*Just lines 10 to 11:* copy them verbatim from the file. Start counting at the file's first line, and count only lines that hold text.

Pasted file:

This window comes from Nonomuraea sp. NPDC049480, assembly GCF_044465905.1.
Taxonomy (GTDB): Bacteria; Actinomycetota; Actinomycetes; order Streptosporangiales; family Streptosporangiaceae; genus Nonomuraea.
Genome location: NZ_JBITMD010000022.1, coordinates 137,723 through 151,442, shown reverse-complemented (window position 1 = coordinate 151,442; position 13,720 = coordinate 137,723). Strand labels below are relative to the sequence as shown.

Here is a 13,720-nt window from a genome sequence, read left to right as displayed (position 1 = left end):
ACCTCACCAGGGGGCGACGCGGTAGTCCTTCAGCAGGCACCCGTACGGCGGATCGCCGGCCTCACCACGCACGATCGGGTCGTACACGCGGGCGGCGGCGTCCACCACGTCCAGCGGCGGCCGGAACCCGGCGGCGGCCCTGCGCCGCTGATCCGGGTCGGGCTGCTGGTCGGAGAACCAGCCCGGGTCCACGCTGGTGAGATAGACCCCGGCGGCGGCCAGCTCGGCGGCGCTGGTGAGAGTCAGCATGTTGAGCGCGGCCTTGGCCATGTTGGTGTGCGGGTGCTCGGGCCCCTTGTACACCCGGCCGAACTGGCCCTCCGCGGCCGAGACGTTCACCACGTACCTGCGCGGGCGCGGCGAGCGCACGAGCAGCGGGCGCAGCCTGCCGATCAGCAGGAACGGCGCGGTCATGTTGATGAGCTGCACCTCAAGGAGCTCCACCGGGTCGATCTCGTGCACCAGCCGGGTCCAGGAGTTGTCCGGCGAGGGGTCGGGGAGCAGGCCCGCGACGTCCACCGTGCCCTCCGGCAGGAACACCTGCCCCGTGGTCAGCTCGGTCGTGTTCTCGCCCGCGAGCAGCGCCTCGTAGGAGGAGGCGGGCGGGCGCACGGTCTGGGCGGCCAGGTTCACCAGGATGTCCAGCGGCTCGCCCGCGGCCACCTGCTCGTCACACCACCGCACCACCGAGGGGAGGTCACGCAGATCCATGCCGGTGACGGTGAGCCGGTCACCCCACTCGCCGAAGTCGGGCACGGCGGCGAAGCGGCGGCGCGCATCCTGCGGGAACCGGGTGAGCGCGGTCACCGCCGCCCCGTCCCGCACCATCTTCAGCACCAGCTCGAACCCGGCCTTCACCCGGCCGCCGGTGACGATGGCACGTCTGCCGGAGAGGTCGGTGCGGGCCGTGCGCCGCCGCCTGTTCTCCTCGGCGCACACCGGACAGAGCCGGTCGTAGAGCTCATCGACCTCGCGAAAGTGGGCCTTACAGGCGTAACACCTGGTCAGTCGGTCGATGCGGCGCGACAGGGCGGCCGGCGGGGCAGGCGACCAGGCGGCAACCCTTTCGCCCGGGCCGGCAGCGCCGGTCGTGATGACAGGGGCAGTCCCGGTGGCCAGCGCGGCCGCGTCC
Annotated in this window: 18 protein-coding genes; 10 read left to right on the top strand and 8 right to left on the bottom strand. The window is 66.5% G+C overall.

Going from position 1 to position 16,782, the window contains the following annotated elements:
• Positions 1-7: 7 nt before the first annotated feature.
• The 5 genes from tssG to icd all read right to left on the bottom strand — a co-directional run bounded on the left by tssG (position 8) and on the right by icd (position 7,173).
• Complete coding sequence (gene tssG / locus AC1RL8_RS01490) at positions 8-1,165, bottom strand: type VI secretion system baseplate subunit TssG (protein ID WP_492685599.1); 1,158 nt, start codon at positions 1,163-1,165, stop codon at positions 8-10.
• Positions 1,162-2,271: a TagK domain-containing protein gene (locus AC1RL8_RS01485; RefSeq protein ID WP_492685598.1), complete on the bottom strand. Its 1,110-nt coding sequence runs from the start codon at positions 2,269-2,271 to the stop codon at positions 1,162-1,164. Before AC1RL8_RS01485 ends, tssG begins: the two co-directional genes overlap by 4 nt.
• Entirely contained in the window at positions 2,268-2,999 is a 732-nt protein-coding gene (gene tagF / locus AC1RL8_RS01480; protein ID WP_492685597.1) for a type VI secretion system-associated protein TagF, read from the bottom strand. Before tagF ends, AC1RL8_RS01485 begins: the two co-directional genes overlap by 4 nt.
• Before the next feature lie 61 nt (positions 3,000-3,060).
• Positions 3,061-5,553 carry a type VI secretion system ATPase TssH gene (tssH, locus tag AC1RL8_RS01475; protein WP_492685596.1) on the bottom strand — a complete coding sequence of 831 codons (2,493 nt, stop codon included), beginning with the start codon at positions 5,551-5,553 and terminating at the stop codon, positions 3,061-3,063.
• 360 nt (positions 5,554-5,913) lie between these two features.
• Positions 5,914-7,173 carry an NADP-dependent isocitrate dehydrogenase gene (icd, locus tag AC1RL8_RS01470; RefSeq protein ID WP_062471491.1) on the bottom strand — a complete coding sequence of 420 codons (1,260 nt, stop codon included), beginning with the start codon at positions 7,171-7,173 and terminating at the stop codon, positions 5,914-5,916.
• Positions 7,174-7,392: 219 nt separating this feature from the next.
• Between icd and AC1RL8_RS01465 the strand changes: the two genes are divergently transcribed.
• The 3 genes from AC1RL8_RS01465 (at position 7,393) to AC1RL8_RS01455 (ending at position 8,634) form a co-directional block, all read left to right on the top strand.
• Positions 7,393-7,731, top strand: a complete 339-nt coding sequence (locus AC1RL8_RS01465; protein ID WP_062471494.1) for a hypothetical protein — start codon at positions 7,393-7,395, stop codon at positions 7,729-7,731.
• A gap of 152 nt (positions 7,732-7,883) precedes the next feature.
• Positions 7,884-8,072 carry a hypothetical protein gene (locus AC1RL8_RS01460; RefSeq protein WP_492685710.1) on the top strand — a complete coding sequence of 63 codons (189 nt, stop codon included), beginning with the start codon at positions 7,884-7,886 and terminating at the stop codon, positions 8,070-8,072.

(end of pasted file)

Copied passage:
• Complete coding sequence (gene tssG / locus AC1RL8_RS01490) at positions 8-1,165, bottom strand: type VI secretion system baseplate subunit TssG (protein ID WP_492685599.1); 1,158 nt, start codon at positions 1,163-1,165, stop codon at positions 8-10.
• Positions 1,162-2,271: a TagK domain-containing protein gene (locus AC1RL8_RS01485; RefSeq protein ID WP_492685598.1), complete on the bottom strand. Its 1,110-nt coding sequence runs from the start codon at positions 2,269-2,271 to the stop codon at positions 1,162-1,164. Before AC1RL8_RS01485 ends, tssG begins: the two co-directional genes overlap by 4 nt.